RD: I am extremely fortunate to have known personally almost all the personalities in the book who were on campus during the more than 47 years that I worked in Nassau Hall, so to manage the size of the dinner party I will exclude those I already know from my invitation list, recognizing that in doing so I limit the capacity for diversity around the table. I knew Harold Dodds and worked for his five successors as president; I also worked closely with such other Nassau Hall denizens as Neil Rudenstine ’56, Ruth Simmons, and Fred Fox ’39; with long-time colleague Nancy Malkiel; with my thesis adviser Stan Kelley; and with my friends Carl Fields and Bob Rivers ’53.
While most of the portraits in the Faculty Room of Nassau Hall are of Princeton presidents, there are two portraits of alumni who did not serve in that role, James Madison 1771 and Benjamin Rush 1760—each leaves a remarkable legacy in the country and at Princeton, so I begin with them. (I’m tempted to include Aaron Burr, Jr. 1772 as another attendee from the 18th century, but perhaps that should be a private conversation rather than one around a dinner table.) Let me then add another dozen guests, as follows: from the 19th century, Joseph Henry and James and Isabella McCosh, along with Betsey Stockton, James Collins Johnson, and Pedro Rioseco 1888. From the early 20th century, Beatrix Farrand, Oswald Veblen, Albert Einstein, Alan Turing *38, John Howard ’47 (whom I did get to meet briefly during Princeton’s 250th celebration), and Adlai Stevenson 1922.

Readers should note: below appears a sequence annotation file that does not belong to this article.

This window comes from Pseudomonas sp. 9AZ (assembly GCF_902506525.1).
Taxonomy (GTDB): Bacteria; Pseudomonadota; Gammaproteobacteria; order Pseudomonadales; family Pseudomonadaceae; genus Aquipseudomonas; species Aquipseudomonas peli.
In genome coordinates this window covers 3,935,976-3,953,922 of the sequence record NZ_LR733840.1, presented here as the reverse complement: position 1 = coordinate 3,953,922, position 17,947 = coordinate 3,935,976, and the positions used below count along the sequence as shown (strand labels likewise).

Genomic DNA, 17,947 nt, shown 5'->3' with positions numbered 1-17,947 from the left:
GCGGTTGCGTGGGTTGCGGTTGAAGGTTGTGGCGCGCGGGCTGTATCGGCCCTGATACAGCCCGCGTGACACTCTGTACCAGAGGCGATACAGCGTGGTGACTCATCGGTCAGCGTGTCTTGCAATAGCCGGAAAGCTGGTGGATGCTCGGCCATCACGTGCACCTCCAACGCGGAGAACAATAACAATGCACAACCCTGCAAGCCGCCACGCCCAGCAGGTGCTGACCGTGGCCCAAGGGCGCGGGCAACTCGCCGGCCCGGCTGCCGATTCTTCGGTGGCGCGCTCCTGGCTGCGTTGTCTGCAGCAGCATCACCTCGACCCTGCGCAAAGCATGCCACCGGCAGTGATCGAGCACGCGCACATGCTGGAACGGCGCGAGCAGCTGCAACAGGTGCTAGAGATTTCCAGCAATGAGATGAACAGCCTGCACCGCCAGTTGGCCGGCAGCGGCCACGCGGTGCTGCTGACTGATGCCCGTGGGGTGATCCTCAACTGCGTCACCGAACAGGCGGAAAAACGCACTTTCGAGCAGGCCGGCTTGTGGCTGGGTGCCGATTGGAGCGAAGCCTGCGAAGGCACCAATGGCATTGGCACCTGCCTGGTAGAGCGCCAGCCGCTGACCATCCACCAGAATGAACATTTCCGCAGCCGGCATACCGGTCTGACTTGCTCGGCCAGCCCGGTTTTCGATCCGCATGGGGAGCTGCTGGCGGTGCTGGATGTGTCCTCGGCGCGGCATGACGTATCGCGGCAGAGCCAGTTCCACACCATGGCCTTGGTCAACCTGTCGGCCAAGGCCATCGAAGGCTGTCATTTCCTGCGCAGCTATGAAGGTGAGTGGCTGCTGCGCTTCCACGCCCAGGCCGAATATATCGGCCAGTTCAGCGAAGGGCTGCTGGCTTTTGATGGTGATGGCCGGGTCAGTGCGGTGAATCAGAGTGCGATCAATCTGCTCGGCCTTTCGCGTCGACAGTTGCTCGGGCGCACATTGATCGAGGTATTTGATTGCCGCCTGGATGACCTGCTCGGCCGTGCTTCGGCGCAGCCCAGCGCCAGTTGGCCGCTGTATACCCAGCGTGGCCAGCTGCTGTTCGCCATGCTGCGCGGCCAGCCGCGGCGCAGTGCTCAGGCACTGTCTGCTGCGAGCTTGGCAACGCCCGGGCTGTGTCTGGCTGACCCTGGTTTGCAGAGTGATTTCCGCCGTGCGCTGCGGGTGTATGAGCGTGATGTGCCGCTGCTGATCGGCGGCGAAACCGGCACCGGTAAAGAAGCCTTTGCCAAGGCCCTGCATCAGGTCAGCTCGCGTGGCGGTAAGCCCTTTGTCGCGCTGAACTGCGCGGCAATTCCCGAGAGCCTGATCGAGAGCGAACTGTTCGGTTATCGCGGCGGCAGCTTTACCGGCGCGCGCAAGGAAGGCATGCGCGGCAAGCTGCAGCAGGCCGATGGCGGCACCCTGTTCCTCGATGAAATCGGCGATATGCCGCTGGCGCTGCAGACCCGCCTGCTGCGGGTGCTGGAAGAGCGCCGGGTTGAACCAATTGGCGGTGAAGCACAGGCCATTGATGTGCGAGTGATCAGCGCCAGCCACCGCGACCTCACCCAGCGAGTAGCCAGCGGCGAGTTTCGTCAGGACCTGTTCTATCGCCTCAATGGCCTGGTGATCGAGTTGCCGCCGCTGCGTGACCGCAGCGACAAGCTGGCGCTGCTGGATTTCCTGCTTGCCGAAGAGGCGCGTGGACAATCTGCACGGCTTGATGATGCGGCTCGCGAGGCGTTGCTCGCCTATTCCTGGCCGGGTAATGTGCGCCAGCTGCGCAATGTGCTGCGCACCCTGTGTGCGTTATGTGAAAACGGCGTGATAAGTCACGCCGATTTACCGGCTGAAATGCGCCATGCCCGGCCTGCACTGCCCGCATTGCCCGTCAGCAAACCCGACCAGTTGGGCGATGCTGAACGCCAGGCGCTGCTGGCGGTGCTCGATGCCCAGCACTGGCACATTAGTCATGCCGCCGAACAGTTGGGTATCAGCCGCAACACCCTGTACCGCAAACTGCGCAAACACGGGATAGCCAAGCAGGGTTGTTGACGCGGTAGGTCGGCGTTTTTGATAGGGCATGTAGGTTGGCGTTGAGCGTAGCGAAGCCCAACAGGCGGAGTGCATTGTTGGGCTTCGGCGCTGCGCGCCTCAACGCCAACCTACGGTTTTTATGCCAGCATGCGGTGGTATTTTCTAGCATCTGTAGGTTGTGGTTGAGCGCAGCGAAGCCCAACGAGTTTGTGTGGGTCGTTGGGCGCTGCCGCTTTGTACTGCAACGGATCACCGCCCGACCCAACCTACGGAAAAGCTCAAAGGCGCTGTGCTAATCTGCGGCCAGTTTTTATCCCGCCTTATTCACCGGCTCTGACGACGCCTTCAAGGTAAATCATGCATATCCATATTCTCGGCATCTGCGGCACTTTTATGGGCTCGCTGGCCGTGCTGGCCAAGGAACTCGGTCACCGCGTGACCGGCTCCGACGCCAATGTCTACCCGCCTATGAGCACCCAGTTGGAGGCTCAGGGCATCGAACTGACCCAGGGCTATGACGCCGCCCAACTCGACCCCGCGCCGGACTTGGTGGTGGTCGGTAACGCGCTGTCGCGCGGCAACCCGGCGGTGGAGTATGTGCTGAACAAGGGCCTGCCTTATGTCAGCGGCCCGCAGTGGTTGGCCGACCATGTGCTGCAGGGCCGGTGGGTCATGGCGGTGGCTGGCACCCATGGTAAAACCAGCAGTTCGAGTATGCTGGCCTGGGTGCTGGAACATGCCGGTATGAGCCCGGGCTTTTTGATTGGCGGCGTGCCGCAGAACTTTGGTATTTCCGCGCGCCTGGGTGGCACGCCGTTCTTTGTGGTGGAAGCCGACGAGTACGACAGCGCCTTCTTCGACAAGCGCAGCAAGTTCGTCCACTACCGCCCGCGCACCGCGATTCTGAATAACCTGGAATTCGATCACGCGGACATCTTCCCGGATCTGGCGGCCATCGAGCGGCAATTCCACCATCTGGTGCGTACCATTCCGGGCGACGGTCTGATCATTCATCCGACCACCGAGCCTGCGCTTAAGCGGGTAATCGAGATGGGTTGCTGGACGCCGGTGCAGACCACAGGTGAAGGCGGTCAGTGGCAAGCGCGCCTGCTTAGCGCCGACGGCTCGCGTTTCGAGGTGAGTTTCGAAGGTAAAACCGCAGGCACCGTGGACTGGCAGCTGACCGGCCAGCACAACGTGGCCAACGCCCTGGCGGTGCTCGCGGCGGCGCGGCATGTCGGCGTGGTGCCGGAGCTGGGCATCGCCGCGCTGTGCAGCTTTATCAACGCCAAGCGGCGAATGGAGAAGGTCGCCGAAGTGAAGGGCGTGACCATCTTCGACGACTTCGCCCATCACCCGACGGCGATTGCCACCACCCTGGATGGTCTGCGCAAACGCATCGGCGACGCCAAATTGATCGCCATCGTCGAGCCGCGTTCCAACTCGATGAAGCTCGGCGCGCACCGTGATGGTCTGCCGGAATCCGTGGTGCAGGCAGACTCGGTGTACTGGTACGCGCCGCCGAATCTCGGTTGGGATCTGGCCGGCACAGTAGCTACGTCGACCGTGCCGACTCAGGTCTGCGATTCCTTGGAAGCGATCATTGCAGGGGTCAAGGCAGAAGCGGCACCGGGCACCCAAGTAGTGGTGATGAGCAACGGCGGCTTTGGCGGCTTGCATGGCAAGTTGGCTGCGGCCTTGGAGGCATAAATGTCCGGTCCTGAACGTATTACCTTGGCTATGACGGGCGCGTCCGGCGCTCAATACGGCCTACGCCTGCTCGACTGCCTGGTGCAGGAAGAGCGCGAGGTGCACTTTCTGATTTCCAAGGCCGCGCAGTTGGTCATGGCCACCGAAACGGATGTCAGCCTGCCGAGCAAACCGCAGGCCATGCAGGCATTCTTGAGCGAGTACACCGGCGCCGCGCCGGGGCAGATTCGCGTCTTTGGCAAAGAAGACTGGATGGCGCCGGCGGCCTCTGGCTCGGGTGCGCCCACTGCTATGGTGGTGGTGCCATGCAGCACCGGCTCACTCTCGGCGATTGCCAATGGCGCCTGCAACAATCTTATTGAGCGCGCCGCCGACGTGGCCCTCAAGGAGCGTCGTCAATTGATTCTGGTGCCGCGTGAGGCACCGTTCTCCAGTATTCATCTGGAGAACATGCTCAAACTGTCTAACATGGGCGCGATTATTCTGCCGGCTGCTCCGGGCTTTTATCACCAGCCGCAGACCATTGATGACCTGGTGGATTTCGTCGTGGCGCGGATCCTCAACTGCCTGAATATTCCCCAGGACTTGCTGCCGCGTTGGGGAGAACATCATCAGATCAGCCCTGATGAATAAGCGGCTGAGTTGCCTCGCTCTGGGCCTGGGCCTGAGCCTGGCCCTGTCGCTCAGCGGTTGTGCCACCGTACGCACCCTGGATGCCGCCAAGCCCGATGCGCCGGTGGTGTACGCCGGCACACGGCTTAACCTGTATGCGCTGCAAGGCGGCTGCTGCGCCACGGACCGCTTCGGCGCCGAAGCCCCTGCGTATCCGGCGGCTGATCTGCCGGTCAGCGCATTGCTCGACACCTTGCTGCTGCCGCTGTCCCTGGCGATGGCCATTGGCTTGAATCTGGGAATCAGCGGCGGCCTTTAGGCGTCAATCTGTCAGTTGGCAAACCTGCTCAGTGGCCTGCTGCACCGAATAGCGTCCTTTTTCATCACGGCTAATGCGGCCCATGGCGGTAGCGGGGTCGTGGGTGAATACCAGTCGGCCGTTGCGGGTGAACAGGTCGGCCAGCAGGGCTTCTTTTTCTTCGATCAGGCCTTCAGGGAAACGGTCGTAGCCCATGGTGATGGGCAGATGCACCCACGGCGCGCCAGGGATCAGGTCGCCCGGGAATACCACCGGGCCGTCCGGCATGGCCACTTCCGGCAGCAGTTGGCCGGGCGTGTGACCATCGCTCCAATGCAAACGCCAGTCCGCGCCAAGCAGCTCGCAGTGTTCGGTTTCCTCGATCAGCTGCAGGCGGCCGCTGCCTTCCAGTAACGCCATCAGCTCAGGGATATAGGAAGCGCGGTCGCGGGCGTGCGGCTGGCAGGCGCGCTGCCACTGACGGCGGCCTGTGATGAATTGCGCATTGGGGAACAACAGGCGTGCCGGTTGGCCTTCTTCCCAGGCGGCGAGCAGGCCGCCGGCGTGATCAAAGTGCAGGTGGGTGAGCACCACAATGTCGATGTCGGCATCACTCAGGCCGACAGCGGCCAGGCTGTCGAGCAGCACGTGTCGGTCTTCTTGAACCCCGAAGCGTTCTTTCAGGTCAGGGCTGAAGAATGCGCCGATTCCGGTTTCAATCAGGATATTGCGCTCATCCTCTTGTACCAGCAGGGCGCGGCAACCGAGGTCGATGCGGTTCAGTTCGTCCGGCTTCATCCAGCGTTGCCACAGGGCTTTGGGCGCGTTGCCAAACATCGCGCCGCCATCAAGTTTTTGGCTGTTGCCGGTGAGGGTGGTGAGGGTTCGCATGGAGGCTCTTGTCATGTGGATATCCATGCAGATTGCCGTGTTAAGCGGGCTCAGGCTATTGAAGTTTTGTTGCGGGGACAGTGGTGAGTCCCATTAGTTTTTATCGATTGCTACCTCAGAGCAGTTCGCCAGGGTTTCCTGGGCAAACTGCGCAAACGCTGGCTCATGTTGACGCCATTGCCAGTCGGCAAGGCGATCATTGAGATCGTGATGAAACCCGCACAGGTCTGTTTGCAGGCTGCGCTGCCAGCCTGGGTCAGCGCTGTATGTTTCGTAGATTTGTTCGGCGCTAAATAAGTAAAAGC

That sounds like a formidable dinner party.
Robert K. Durkee served as Princeton’s vice president for public affairs from 1978 to 2018 and as vice president and secretary from 2004 to 2019. As a Princeton undergraduate during the campus upheavals of the late 1960s, he was an award-winning reporter and editor-in-chief at the Daily Princetonian and a columnist for the Princeton Alumni Weekly.
Christopher Lapinski is the former Art & Design Coordinator for the Creative Media Lab at Princeton University Press. He currently teaches middle school English at Buckingham Friends School in Lahaska, PA.